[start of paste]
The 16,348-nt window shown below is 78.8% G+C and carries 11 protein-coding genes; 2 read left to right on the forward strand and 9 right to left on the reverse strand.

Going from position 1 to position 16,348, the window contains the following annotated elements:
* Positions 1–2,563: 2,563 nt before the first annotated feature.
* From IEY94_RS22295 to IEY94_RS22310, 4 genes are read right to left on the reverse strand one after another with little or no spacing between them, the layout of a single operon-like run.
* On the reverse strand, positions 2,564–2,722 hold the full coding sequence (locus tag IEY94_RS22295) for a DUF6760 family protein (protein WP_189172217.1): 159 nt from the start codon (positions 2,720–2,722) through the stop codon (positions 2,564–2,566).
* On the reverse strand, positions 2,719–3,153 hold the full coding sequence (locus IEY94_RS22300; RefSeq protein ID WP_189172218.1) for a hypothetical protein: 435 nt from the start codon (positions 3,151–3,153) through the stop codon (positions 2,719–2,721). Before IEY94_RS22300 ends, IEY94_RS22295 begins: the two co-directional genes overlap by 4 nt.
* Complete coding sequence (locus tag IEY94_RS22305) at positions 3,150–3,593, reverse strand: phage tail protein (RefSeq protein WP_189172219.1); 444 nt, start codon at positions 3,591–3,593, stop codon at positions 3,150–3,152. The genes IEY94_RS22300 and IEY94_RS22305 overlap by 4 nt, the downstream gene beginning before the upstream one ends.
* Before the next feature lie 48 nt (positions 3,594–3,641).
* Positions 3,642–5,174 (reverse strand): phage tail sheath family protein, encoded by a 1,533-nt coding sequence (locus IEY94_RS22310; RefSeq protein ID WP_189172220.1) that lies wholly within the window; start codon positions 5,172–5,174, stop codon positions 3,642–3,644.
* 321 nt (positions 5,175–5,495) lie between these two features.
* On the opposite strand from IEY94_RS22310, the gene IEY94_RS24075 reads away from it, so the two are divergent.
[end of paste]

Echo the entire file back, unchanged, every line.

The 16,348-nt window shown below is 78.8% G+C and carries 11 protein-coding genes; 2 read left to right on the forward strand and 9 right to left on the reverse strand.

Going from position 1 to position 16,348, the window contains the following annotated elements:
* Positions 1–2,563: 2,563 nt before the first annotated feature.
* From IEY94_RS22295 to IEY94_RS22310, 4 genes are read right to left on the reverse strand one after another with little or no spacing between them, the layout of a single operon-like run.
* On the reverse strand, positions 2,564–2,722 hold the full coding sequence (locus tag IEY94_RS22295) for a DUF6760 family protein (protein WP_189172217.1): 159 nt from the start codon (positions 2,720–2,722) through the stop codon (positions 2,564–2,566).
* On the reverse strand, positions 2,719–3,153 hold the full coding sequence (locus IEY94_RS22300; RefSeq protein ID WP_189172218.1) for a hypothetical protein: 435 nt from the start codon (positions 3,151–3,153) through the stop codon (positions 2,719–2,721). Before IEY94_RS22300 ends, IEY94_RS22295 begins: the two co-directional genes overlap by 4 nt.
* Complete coding sequence (locus tag IEY94_RS22305) at positions 3,150–3,593, reverse strand: phage tail protein (RefSeq protein WP_189172219.1); 444 nt, start codon at positions 3,591–3,593, stop codon at positions 3,150–3,152. The genes IEY94_RS22300 and IEY94_RS22305 overlap by 4 nt, the downstream gene beginning before the upstream one ends.
* Before the next feature lie 48 nt (positions 3,594–3,641).
* Positions 3,642–5,174 (reverse strand): phage tail sheath family protein, encoded by a 1,533-nt coding sequence (locus IEY94_RS22310; RefSeq protein ID WP_189172220.1) that lies wholly within the window; start codon positions 5,172–5,174, stop codon positions 3,642–3,644.
* 321 nt (positions 5,175–5,495) lie between these two features.
* On the opposite strand from IEY94_RS22310, the gene IEY94_RS24075 reads away from it, so the two are divergent.